Norman Podhoretz correctly and concisely names the war we have been in, consciously or not, since well before September 11, 2001. He accurately depicts the failures of many in America and Europe to understand the nature of the Islamofascist threat, let alone formulate strategies to deal with it. He identifies the terrorist threat posed in Iraq, and places it in the larger context of what will unquestionably be a “long, hard slog.”

Well and good, but let’s cut to the chase: what does any of this have to do with promoting democracy? My response: in the short run, very little, and in the longer run, who knows?

First, I think our emphasis must be more on liberty than democracy, which a careful reading of President Bush’s speeches shows is his real emphasis. To state the obvious, liberty is not the same as democracy, the first being freedom from government, the second being one way to select governments. Many Muslim societies—and many non-Muslim societies, while we are on the subject—need the former more urgently than the latter.

Second, “democracy” is a word used so frequently and so ritualistically that, like many incantations, it loses meaning over time. Parliamentary democracies, for example, merge executive and legislative powers in the hands of one electoral majority, something the framers of our Constitution rejected as dangerous to liberty. Moreover, proportional-representation systems, especially those with national party lists, are not as reflective of electorates as are single-member districts.

Is Europe, where these approaches predominate, as “democratic” as the United States? I think not. Moreover, democracy is not necessarily an end point in politics, but perhaps only a way station. Via the European Union, “Europe” may be passing from a pre-democratic feudal society to a post-democratic bureaucratic one, parts of the continent having sojourned only relatively briefly as actual democracies. Russia may be a place where democracy was a long time in coming but only a short time in going. China, home of the original Mandarins, may never get there. These are hardly models for the Middle East or other Muslim lands.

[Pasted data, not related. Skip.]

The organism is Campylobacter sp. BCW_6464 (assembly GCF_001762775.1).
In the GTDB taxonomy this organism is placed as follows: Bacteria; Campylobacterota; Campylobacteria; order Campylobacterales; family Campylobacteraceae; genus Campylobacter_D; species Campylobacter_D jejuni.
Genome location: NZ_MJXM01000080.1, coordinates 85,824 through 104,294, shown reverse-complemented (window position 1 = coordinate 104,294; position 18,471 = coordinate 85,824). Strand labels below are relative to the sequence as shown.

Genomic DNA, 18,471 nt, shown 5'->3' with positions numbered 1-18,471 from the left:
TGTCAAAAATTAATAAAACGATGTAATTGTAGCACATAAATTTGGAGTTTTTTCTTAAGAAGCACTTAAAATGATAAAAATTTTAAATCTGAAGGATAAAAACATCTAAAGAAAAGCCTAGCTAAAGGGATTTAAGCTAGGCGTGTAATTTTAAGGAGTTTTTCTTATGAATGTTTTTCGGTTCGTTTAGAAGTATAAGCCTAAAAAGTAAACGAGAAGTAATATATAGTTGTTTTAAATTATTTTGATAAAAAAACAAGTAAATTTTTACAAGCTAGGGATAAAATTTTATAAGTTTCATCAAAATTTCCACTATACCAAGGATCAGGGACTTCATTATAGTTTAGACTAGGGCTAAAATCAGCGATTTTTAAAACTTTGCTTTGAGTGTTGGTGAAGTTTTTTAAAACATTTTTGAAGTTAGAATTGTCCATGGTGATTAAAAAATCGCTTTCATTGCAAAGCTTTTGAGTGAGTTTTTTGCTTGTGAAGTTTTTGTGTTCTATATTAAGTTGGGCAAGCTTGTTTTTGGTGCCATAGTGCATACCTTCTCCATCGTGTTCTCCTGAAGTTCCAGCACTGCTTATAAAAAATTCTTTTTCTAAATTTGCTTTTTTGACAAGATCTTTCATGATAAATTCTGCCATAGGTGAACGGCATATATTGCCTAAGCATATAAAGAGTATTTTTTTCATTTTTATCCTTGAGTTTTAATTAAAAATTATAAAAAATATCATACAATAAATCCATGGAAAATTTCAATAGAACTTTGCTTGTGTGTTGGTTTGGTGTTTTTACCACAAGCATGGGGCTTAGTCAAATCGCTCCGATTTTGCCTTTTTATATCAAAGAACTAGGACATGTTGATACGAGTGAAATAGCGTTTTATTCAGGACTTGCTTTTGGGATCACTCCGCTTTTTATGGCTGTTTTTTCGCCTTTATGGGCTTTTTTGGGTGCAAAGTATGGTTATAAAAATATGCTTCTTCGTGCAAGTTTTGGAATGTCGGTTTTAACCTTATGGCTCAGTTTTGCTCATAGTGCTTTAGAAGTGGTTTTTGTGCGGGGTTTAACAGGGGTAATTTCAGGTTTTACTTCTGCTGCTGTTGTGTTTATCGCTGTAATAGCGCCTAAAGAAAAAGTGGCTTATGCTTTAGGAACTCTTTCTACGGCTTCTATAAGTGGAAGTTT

Third, how feasible is “democracy” right now? Writing in COMMENTARY in November 1979, Jeane Kirkpatrick rebuked the foreign-policy initiatives of the Carter administration by citing John Stuart Mill’s conditions for representative government:

One, that the people should be willing to receive it; two, that they should be willing and able to do what is necessary for its preservation; three, that they should be willing and able to fulfill the duties and discharge the functions which it imposes on them.

And Kirkpatrick went on to observe:

In the relatively few places where they exist, democratic governments have come into being slowly, after extended prior experience with more limited forms of participation during which leaders have reluctantly grown accustomed to tolerating dissent and opposition, opponents have accepted the notion that they may defeat but not destroy incumbents, and people have become aware of government’s effects on their lives and of their own possible effects on government. Decades, if not centuries, are normally required for people to acquire the necessary disciplines and habits.